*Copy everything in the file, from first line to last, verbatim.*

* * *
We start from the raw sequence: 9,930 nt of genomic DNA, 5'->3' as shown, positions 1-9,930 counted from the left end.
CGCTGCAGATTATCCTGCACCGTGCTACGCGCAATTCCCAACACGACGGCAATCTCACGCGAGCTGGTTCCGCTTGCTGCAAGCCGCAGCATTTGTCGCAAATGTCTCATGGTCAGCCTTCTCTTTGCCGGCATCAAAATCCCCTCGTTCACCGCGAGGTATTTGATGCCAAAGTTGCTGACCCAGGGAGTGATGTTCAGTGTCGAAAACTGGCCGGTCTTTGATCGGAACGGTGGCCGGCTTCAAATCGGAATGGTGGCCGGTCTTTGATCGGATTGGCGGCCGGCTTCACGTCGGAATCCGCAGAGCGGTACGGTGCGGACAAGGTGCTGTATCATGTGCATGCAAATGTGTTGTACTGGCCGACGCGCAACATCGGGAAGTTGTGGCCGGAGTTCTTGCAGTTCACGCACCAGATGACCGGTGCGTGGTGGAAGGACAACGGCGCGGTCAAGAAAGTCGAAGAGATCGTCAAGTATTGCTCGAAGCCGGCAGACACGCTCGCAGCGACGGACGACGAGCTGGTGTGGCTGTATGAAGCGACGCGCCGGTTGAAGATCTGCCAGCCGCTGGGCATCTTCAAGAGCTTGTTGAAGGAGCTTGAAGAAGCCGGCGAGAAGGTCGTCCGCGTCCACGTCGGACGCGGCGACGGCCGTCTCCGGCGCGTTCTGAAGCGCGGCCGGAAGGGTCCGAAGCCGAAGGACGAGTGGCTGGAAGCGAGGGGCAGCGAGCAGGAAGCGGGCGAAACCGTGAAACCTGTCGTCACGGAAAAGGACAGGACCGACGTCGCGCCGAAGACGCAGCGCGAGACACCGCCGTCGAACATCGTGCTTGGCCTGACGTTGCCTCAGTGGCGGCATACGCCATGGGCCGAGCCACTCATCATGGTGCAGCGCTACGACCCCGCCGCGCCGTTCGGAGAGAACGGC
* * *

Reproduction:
We start from the raw sequence: 9,930 nt of genomic DNA, 5'->3' as shown, positions 1-9,930 counted from the left end.
CGCTGCAGATTATCCTGCACCGTGCTACGCGCAATTCCCAACACGACGGCAATCTCACGCGAGCTGGTTCCGCTTGCTGCAAGCCGCAGCATTTGTCGCAAATGTCTCATGGTCAGCCTTCTCTTTGCCGGCATCAAAATCCCCTCGTTCACCGCGAGGTATTTGATGCCAAAGTTGCTGACCCAGGGAGTGATGTTCAGTGTCGAAAACTGGCCGGTCTTTGATCGGAACGGTGGCCGGCTTCAAATCGGAATGGTGGCCGGTCTTTGATCGGATTGGCGGCCGGCTTCACGTCGGAATCCGCAGAGCGGTACGGTGCGGACAAGGTGCTGTATCATGTGCATGCAAATGTGTTGTACTGGCCGACGCGCAACATCGGGAAGTTGTGGCCGGAGTTCTTGCAGTTCACGCACCAGATGACCGGTGCGTGGTGGAAGGACAACGGCGCGGTCAAGAAAGTCGAAGAGATCGTCAAGTATTGCTCGAAGCCGGCAGACACGCTCGCAGCGACGGACGACGAGCTGGTGTGGCTGTATGAAGCGACGCGCCGGTTGAAGATCTGCCAGCCGCTGGGCATCTTCAAGAGCTTGTTGAAGGAGCTTGAAGAAGCCGGCGAGAAGGTCGTCCGCGTCCACGTCGGACGCGGCGACGGCCGTCTCCGGCGCGTTCTGAAGCGCGGCCGGAAGGGTCCGAAGCCGAAGGACGAGTGGCTGGAAGCGAGGGGCAGCGAGCAGGAAGCGGGCGAAACCGTGAAACCTGTCGTCACGGAAAAGGACAGGACCGACGTCGCGCCGAAGACGCAGCGCGAGACACCGCCGTCGAACATCGTGCTTGGCCTGACGTTGCCTCAGTGGCGGCATACGCCATGGGCCGAGCCACTCATCATGGTGCAGCGCTACGACCCCGCCGCGCCGTTCGGAGAGAACGGC